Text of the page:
At the time when Aspiotis placed Walters in the Unit, he acknowledged he was concerned only with complying with the “numeric balancing” requirement in the “policy”. And, while he had information that clearly identified which other inmates belonged to what STG, he paid no attention to any gang rivalries or any other factors beyond “numeric balancing” and “non-association alerts” that might have had a bearing on Walters’s placement. In his view, such considerations would have been outside the ambit of his mandate under the “policy.”
 Walters made no request to be moved into protective custody, either before or after his admission to the Unit, though, once he had entered the Unit, he probably knew that Riley was there.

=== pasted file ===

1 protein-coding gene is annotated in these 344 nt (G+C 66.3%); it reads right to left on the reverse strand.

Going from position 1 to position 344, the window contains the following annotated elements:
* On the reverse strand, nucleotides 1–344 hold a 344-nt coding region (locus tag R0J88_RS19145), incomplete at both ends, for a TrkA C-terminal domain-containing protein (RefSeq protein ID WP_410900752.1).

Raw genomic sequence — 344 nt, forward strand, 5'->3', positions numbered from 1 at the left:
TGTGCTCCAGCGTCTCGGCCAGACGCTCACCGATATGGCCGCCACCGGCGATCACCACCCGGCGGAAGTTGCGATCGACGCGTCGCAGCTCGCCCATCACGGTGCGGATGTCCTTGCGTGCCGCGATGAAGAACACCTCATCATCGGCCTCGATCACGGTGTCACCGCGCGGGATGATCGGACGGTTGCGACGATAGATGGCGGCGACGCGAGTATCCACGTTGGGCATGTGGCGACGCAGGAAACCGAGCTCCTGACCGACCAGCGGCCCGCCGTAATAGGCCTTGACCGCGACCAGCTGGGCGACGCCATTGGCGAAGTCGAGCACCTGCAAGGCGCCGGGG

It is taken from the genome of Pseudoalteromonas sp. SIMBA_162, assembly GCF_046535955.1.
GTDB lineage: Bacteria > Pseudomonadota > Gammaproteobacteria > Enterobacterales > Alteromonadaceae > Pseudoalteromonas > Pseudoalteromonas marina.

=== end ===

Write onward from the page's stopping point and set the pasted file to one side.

Between 6:20 p.m. and 7:27 p.m. on November 19, 2008, after the last round by the COs, Walters was attacked from behind by a muscular black man. The man, perhaps with the assistance of some other inmates, dragged Walters through the eastern portion of the Unit to the area of the shower and washrooms. Walters was then beaten and dragged back to the area near the sally port, unconscious.
 A CO was summoned to the Unit by one of the inmates at approximately 7:27 p.m., and Walters was discovered “in a prone position, soaking wet and unconscious on a wet sheet near the sally port door.” A medical alert was sounded and Walters was transported to St. Michael’s Hospital.
 Walters sustained severe injuries. He was hospitalized in an acute care facility until early May 2009, after which he was sent to the Toronto Rehabilitation Institute, where he remained for an additional 16 months. Walters now suffers from permanent brain damage and acute speech impairment.
THE TRIAL JUDGE’S DECISION